We All Hate Each Other, and That’s Good for the Industry

79669859I have several competitors whom I admire and look up to as role models and consider friends. Make no mistake, though; where business is concerned, we hate each other’s guts. Competitive spirit is hard-wired into our DNA, and we all want to WIN.

Every industry is competitive, whether it involves selling cars, smart phones or even jeans. Companies in those industries have the ability to differentiate themselves with fanatic customer service, innovative products, or cutting-edge technology. In staffing, there is very little that differentiates each of us, though. For the most part, we all look the same on the surface, use the same resources (job boards, LinkedIn) and when a job opens up in the VMS portal several of us are doing the same thing at the same time. The only thing that differentiates us from each other is our “COMPETITIVENESS.”

In other words, all our skill, talent, and innovative processes that are integral to our success are completely invisible (not to mention “tedious” and “irrelevant”) to the client. This is especially true in VMS business, where the entire vendor list receives new jobs orders at the same time and begins a synchronized sequence of recruiting steps that ultimately lead to a placement for one company, and no placement for the rest. While skill and talent help in delivery, it’s really the sense of urgency and competitive spirit that make the difference between the winners and losers.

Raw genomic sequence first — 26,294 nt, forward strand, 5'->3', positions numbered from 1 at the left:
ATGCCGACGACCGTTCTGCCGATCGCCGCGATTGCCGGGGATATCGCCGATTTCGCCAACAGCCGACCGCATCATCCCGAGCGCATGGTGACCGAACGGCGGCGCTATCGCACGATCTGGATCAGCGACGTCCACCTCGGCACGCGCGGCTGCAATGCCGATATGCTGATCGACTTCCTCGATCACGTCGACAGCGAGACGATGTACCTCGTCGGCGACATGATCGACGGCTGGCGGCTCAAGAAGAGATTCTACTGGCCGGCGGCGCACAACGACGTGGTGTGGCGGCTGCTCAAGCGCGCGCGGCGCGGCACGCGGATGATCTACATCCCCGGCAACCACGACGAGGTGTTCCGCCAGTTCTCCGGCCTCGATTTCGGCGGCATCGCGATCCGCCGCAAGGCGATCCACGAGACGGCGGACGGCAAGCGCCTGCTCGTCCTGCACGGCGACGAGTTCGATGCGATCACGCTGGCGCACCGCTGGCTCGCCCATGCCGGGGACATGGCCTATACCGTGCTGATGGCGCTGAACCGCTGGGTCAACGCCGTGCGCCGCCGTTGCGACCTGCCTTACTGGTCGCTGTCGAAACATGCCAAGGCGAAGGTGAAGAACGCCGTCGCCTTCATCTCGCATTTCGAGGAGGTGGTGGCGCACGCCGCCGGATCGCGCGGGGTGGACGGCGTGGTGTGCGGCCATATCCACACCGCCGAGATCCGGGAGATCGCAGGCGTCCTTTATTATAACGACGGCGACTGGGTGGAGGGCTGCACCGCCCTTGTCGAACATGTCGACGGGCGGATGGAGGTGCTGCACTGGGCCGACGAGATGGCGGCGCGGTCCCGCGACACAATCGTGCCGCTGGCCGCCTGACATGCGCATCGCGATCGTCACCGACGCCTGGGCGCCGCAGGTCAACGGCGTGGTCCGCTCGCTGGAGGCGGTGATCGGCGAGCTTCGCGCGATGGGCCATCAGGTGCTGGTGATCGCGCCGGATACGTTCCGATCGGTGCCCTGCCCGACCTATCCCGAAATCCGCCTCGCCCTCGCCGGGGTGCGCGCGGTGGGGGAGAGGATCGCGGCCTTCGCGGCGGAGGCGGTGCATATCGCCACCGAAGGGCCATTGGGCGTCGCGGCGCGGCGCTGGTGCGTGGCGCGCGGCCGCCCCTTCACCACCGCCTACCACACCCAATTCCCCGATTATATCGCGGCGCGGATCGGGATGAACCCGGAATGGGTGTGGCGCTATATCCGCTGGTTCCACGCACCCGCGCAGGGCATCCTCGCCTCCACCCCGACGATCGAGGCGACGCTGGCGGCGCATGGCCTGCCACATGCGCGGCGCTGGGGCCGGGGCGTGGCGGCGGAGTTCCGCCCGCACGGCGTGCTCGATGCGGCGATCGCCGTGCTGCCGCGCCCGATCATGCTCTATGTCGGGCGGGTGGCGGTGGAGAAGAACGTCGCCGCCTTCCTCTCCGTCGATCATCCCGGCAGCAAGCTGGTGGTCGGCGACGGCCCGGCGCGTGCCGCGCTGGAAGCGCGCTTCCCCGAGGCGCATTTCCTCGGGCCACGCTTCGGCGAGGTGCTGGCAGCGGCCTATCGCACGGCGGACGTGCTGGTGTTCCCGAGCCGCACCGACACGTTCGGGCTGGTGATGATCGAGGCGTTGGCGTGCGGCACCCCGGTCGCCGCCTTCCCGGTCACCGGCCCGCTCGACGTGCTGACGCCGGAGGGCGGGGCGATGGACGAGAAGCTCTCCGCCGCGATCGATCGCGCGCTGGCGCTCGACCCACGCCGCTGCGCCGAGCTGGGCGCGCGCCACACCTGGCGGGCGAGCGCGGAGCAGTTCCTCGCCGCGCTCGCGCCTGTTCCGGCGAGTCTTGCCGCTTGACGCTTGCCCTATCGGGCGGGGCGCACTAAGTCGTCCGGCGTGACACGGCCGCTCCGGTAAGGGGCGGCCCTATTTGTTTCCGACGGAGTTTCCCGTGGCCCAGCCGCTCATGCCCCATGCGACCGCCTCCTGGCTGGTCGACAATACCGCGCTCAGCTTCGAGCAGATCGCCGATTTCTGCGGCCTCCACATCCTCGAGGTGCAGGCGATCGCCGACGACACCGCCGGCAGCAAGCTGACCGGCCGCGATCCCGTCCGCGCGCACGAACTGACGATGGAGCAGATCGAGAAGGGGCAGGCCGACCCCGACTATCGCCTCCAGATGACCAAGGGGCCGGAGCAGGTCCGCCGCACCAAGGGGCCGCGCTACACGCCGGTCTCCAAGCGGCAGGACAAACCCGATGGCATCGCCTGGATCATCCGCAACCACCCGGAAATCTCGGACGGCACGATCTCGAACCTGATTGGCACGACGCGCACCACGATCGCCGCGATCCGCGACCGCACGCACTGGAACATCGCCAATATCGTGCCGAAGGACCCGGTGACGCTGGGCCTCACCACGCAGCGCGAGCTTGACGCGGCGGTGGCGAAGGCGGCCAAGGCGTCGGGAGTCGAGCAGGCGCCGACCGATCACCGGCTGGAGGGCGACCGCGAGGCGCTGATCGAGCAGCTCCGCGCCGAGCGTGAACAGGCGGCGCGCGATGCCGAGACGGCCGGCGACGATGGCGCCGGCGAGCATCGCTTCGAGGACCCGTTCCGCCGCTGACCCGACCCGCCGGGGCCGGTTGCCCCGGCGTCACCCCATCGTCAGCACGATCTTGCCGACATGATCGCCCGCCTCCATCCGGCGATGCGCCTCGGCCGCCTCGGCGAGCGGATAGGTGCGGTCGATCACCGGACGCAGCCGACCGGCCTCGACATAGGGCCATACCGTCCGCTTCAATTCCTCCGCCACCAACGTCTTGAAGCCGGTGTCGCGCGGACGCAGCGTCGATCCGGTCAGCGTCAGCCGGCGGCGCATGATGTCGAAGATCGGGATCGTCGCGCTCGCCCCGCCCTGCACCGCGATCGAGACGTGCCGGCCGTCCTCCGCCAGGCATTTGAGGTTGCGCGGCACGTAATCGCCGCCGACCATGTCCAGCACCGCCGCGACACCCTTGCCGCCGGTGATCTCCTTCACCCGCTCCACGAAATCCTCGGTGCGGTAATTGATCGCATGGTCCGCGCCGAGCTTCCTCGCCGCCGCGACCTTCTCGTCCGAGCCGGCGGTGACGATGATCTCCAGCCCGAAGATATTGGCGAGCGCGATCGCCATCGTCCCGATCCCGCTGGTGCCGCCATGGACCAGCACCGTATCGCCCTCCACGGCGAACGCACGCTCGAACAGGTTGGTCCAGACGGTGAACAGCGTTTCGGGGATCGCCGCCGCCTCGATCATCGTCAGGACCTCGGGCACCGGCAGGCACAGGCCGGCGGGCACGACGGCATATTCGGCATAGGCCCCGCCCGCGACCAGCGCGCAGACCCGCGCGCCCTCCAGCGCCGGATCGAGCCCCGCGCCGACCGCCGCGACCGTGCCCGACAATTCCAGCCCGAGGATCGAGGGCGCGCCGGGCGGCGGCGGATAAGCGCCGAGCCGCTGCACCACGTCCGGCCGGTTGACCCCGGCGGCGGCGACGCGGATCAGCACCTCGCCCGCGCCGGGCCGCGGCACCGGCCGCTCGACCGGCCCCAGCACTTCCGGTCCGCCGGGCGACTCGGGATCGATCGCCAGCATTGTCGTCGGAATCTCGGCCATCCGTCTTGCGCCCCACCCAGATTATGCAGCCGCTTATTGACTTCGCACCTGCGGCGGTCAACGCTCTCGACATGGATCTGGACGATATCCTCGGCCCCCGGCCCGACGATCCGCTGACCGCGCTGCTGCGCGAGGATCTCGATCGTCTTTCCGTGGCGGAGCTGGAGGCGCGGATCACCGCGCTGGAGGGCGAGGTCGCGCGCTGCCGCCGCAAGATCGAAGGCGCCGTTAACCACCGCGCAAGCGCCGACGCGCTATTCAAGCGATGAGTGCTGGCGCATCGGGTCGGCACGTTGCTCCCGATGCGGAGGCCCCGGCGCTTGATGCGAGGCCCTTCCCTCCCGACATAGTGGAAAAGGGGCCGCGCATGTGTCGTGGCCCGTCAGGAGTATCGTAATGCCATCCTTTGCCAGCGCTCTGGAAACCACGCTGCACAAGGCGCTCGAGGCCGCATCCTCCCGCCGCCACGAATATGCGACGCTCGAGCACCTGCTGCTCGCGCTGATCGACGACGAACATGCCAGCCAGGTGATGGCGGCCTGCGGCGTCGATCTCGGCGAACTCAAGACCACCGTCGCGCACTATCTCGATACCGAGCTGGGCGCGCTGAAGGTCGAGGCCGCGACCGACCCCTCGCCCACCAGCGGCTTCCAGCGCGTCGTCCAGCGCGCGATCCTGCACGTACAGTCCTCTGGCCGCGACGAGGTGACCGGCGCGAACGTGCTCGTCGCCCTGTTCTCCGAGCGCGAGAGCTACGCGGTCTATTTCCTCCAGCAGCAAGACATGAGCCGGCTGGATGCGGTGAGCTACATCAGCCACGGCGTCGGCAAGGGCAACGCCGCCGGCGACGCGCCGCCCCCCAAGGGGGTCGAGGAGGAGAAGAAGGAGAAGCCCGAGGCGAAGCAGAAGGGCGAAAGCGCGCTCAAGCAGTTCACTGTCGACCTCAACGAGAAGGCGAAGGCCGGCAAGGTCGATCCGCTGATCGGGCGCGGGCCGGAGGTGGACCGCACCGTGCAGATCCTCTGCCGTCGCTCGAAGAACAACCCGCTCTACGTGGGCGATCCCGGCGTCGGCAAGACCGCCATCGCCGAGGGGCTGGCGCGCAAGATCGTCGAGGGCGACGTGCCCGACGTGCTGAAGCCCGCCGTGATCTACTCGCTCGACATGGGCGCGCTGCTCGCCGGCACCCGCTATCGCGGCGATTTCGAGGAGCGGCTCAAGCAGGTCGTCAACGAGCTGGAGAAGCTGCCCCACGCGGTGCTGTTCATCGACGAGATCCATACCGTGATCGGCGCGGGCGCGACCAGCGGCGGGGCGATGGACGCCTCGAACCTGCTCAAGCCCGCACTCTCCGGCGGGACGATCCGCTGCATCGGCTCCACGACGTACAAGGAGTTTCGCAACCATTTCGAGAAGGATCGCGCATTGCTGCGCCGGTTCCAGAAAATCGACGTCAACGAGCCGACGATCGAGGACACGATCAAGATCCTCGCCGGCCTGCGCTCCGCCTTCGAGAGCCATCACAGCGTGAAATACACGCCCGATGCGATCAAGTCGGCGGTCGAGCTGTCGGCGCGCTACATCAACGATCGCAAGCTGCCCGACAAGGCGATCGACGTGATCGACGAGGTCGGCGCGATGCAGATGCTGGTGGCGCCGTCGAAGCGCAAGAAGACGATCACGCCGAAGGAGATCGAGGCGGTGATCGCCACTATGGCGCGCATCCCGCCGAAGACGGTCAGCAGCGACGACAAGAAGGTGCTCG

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I think most staffing buyers understand their supplier community is motivated by the idea of being No. 1, but most of them fail to take full advantage of staffing company psychology to create a near-frenzy to perform within their supplier base.

One staffing buyer comes to mind when I think about harnessing the competitive spirit of the supplier community. This buyer discloses the ranking and number of placements for each of the top 15 vendors in the program each month on an all-supplier call, and those stats are also provided via email following the call to the vendors and internal stakeholders. This not only brings transparency, builds credibility and creates trust in the program, but it also generates a level of focus and priority to that client because of the open competition it creates.

Every month, my entire team looks forward to this call, and they are very eager to see how their efforts have paid off in comparison to others in terms of ranking and types of positions filled. I’m sure all the suppliers in this program (at least the top 15) feel the same way, and like us, their efforts in supporting this client are greater than they otherwise would be. This buyer knows how to motivate their vendor base, and I hope more buyers figure out ways to use the competitive spirit that comes naturally to staffing companies to create a positive, healthy, and wealthy environment for all involved in their programs.

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Manish Karani

Manish Karani
Manish Karani is president and COO of ASK Staffing Inc. He can be reached at mkarani (at) askstaffing (dot) com.

Manish Karani

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  1. […] We All Hate Each Other, and That’s Good for the Industry | The Staffing Stream […]

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